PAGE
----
An annual plant long cultivated for its aromatic and medicinal qualities, Anise is also one of the herbs that was believed to avert the "evil eye."

Anise-based spirits are prevalent in countries located in the Mediterranean or the Middle East. In the Middle East, Arak is a clear, colorless, unsweetened aniseed-flavored spirit. This spirit is known by many names: Pastis in France, Ouzo in Greece, Sambuca or Anisetta in Italy, Raki in Turkey, Syria, Iraq and Arak in Lebanon.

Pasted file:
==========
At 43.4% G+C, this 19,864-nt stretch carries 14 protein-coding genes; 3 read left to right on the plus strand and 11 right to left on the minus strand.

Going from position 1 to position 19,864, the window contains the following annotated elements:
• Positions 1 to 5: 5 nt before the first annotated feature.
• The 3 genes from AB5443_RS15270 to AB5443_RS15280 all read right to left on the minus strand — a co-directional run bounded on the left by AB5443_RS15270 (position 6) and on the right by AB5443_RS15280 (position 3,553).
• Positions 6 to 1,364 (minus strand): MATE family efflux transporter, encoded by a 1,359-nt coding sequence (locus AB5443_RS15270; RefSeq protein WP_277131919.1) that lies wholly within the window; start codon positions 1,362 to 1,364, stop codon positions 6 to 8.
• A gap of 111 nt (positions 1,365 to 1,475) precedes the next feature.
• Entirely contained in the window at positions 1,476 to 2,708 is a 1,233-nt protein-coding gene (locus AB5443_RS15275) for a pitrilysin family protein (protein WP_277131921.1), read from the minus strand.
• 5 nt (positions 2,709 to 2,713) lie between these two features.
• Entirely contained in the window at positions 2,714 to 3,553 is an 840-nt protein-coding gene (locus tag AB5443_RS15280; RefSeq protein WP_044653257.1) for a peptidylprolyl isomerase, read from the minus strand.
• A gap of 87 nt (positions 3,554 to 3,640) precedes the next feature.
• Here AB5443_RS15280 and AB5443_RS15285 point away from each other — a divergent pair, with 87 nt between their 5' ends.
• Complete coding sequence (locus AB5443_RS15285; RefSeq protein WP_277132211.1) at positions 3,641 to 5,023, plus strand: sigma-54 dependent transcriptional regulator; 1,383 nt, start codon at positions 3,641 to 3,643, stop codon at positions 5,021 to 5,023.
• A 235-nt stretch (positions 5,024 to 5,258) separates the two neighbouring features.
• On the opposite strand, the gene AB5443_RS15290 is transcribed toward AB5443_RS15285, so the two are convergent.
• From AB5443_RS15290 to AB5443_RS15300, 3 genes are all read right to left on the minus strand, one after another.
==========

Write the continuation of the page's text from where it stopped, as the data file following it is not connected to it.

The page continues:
Anise-flavored spirits are usually not drunk straight, but are mixed in approximately equal proportion with water, and ice is then added. This dilution causes the liquor to turn an opaque milky-white color, a process called louching. This technique provides a visual indication that the drink has been diluted, making it less potent than it would be in its straight form.